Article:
A proposal is being floated to make clinical trial results posted to ClinicalTrials.gov more transparent, complete, and timely, regardless of whether the trial is related to an approved product.

The Department of Health & Human Services posted a proposed rule for public inspection on Nov. 19 that would expand the reporting requirements for ClinicalTrials.gov to include results on all clinical trials that are required to register on the trials database, not just results for drugs and devices that are approved, licensed, or cleared for use. It also expands data elements that are accessible and proposes more frequent updating for certain data.

Other than phase I studies of drugs and biologics and small feasibility studies of devices, trials involving drugs and devices regulated by the Food and Drug Administration would be subject to the reporting requirement under this proposal, irrespective of who is funding the study.

A separate proposal by the National Institutes of Health would apply the expanded reporting proposal to all trials funded by NIH, regardless of whether those trials would otherwise not be required to report to ClinicalTrials.gov under requirements set in the FDA Amendments Act of 2007.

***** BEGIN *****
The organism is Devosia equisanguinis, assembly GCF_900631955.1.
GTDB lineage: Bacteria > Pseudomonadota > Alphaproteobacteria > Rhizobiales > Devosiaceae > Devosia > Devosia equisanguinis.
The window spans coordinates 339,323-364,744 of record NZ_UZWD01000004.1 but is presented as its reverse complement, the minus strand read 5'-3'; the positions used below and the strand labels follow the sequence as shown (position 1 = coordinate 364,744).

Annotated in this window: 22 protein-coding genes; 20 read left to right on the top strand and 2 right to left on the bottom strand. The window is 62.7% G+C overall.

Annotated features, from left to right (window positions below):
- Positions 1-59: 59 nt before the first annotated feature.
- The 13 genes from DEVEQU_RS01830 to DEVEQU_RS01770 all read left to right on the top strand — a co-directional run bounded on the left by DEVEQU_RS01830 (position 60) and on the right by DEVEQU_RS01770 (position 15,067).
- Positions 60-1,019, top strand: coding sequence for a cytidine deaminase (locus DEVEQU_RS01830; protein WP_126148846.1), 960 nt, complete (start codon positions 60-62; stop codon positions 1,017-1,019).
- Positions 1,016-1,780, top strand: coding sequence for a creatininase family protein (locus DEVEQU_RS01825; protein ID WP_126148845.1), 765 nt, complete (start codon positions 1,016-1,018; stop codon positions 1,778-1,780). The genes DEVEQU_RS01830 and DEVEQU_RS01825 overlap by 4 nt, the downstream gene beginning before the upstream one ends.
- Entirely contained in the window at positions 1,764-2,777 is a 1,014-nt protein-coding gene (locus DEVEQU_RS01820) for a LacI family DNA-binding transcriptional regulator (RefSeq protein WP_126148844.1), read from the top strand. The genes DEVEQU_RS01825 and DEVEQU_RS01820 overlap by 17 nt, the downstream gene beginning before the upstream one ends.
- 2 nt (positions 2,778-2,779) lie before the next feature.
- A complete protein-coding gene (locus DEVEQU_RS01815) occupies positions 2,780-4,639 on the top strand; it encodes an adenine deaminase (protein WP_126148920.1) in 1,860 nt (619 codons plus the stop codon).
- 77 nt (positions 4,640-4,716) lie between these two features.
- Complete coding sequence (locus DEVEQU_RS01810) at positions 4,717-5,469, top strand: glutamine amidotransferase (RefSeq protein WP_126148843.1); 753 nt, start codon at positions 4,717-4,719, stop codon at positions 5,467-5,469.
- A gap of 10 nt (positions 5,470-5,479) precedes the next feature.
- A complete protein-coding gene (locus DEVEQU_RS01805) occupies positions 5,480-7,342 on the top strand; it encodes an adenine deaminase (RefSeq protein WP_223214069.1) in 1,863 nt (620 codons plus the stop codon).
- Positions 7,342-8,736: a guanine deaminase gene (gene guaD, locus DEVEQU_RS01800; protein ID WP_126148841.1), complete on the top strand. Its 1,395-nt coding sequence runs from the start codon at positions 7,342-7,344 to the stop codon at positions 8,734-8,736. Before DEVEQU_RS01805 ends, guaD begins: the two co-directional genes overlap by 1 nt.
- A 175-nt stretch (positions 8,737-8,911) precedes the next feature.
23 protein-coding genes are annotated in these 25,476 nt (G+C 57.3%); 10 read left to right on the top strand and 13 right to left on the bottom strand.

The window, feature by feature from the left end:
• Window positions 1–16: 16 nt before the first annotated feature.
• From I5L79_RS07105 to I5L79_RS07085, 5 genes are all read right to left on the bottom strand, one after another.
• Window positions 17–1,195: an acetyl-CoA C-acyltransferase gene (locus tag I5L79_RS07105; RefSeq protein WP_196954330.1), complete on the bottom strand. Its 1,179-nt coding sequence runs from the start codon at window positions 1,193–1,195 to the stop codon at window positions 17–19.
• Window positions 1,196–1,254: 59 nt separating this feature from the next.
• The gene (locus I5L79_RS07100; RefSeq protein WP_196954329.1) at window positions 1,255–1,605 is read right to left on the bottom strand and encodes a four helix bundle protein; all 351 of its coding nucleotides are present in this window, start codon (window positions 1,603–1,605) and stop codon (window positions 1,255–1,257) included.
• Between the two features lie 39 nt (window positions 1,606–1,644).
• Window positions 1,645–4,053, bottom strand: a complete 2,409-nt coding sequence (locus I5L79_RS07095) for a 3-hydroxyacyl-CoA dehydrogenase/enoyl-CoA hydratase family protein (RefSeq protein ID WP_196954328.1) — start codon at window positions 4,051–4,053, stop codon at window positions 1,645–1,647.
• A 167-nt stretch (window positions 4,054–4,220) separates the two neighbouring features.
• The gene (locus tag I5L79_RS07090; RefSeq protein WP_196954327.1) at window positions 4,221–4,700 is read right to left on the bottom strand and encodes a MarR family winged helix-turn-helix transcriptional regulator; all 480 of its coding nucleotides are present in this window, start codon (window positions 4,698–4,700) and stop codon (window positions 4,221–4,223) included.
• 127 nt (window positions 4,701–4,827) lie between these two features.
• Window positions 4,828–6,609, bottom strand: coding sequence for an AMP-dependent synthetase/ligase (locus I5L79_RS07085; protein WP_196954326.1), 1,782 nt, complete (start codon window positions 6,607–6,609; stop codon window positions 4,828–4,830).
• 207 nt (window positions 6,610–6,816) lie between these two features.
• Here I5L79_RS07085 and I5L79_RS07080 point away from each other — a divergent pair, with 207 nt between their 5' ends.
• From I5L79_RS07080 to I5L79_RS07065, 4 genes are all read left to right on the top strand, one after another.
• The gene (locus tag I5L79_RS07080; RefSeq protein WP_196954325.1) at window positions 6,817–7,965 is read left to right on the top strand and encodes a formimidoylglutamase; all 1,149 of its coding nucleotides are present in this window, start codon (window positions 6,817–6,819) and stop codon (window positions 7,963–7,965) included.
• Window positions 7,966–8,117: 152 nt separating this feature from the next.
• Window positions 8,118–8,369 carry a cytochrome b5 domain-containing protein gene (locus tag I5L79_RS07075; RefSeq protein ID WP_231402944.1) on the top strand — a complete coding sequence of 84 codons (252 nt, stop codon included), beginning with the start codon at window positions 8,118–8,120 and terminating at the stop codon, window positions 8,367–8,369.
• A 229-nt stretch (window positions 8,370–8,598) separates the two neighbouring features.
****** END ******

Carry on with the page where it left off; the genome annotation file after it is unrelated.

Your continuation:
“The scientific community has a disappointing track record for dissemination of clinical trial results,” NIH Deputy Director for Science, Outreach and Policy Kathy Hudson, Ph.D., and Director Dr. Francis Collins wrote in a viewpoint published in JAMA (2014 Nov. 19 [doi:10.1001/jama.2014.10716]) .

The NIH officials noted that a “recent analysis of 400 clinical studies revealed that 30% had not shared results through publication or through results reporting in ClinicalTrials.gov within 4 years of completion. This is a serious issue and the proposed rule underscores the intent of NIH to take strong action to promote timely dissemination of clinical trial results.”

Comments on the proposed rule are due within 90 days of its publication in the Federal Register on Nov. 21. The response date for comments on the NIH draft policy on reporting requirements for NIH-funded studies is Feb. 19, 2015.



You May Also Like

A dual Y-shaped stent can improve QOL with airway fistulas


New research on health-related behaviors of sexual minority youth

The Centers for Disease Control and Prevention released results from the first nationally representative ...